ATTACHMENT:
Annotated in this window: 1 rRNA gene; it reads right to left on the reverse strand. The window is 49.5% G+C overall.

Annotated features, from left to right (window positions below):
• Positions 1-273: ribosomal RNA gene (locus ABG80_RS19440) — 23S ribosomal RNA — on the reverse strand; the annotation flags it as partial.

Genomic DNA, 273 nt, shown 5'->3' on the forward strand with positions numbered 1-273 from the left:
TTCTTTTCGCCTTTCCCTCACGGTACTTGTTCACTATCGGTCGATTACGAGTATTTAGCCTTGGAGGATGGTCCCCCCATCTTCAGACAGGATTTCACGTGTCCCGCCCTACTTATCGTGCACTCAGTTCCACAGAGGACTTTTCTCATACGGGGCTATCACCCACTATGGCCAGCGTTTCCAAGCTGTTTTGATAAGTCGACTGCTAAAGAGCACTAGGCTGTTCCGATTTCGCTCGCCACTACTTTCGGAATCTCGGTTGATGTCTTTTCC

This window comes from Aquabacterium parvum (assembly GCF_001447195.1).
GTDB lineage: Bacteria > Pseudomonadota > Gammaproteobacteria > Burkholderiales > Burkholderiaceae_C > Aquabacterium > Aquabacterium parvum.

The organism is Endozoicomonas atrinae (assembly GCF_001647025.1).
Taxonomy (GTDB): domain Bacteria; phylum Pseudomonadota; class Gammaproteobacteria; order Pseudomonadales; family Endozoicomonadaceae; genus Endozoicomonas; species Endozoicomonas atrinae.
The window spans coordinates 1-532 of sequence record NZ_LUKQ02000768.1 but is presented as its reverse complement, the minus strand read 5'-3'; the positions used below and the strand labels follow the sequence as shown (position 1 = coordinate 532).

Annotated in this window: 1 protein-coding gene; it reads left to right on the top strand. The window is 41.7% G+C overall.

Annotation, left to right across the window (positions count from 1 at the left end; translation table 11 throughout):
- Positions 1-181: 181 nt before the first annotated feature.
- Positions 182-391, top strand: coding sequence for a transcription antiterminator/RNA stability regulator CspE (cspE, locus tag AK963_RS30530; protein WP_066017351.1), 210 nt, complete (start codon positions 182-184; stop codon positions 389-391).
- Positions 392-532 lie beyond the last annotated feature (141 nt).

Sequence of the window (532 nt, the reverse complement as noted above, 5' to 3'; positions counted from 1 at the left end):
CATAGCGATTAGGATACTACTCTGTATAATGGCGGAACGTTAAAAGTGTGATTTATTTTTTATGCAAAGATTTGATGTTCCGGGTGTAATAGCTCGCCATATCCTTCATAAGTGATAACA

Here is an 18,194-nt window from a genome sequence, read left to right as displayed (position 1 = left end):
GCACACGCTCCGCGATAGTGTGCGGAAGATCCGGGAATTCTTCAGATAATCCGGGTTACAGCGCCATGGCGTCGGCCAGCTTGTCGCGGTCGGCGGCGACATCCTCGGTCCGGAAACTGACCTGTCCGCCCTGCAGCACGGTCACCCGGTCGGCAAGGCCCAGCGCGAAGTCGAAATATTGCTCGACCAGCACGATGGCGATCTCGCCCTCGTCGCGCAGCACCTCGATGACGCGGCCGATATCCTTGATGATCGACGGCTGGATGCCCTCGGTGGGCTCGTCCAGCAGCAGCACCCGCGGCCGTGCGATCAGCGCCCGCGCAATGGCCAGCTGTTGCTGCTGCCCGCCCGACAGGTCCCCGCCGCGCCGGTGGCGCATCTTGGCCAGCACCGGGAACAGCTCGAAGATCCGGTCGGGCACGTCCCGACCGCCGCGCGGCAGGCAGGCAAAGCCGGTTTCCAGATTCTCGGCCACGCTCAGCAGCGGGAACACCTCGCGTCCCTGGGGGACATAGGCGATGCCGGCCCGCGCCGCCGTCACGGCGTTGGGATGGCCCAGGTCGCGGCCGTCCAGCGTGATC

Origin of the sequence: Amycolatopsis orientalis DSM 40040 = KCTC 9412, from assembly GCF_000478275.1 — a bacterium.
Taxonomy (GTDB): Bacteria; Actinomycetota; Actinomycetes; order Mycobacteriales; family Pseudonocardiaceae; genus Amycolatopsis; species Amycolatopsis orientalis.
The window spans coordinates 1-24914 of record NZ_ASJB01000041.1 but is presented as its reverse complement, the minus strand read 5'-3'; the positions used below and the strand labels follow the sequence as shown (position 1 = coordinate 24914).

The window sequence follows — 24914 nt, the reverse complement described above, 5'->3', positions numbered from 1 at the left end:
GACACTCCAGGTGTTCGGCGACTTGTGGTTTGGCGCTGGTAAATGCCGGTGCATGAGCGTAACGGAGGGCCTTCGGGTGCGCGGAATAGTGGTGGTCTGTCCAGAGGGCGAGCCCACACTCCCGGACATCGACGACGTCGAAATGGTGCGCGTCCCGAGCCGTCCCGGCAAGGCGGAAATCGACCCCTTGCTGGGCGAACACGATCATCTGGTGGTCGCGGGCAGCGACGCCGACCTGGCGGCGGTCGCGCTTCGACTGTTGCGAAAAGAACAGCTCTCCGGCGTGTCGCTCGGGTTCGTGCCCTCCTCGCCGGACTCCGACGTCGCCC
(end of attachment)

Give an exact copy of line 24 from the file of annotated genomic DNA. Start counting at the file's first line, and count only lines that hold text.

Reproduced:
GACACTCCAGGTGTTCGGCGACTTGTGGTTTGGCGCTGGTAAATGCCGGTGCATGAGCGTAACGGAGGGCCTTCGGGTGCGCGGAATAGTGGTGGTCTGTCCAGAGGGCGAGCCCACACTCCCGGACATCGACGACGTCGAAATGGTGCGCGTCCCGAGCCGTCCCGGCAAGGCGGAAATCGACCCCTTGCTGGGCGAACACGATCATCTGGTGGTCGCGGGCAGCGACGCCGACCTGGCGGCGGTCGCGCTTCGACTGTTGCGAAAAGAACAGCTCTCCGGCGTGTCGCTCGGGTTCGTGCCCTCCTCGCCGGACTCCGACGTCGCCC